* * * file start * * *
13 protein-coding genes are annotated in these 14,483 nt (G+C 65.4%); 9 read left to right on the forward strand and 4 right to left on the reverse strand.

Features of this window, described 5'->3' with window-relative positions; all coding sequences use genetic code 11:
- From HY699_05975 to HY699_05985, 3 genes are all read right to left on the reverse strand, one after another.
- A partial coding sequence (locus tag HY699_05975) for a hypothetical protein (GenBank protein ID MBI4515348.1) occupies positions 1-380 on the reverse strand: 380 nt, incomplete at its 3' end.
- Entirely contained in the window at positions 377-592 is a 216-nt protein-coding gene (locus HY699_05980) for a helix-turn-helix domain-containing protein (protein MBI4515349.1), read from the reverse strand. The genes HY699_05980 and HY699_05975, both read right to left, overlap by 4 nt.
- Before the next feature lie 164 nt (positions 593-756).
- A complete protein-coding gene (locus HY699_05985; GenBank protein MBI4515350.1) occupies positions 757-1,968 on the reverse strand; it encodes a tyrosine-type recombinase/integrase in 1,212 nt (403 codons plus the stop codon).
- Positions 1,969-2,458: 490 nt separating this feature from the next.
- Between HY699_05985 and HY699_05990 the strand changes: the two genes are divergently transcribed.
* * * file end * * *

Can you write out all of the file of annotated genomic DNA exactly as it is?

13 protein-coding genes are annotated in these 14,483 nt (G+C 65.4%); 9 read left to right on the forward strand and 4 right to left on the reverse strand.

Features of this window, described 5'->3' with window-relative positions; all coding sequences use genetic code 11:
- From HY699_05975 to HY699_05985, 3 genes are all read right to left on the reverse strand, one after another.
- A partial coding sequence (locus tag HY699_05975) for a hypothetical protein (GenBank protein ID MBI4515348.1) occupies positions 1-380 on the reverse strand: 380 nt, incomplete at its 3' end.
- Entirely contained in the window at positions 377-592 is a 216-nt protein-coding gene (locus HY699_05980) for a helix-turn-helix domain-containing protein (protein MBI4515349.1), read from the reverse strand. The genes HY699_05980 and HY699_05975, both read right to left, overlap by 4 nt.
- Before the next feature lie 164 nt (positions 593-756).
- A complete protein-coding gene (locus HY699_05985; GenBank protein MBI4515350.1) occupies positions 757-1,968 on the reverse strand; it encodes a tyrosine-type recombinase/integrase in 1,212 nt (403 codons plus the stop codon).
- Positions 1,969-2,458: 490 nt separating this feature from the next.
- Between HY699_05985 and HY699_05990 the strand changes: the two genes are divergently transcribed.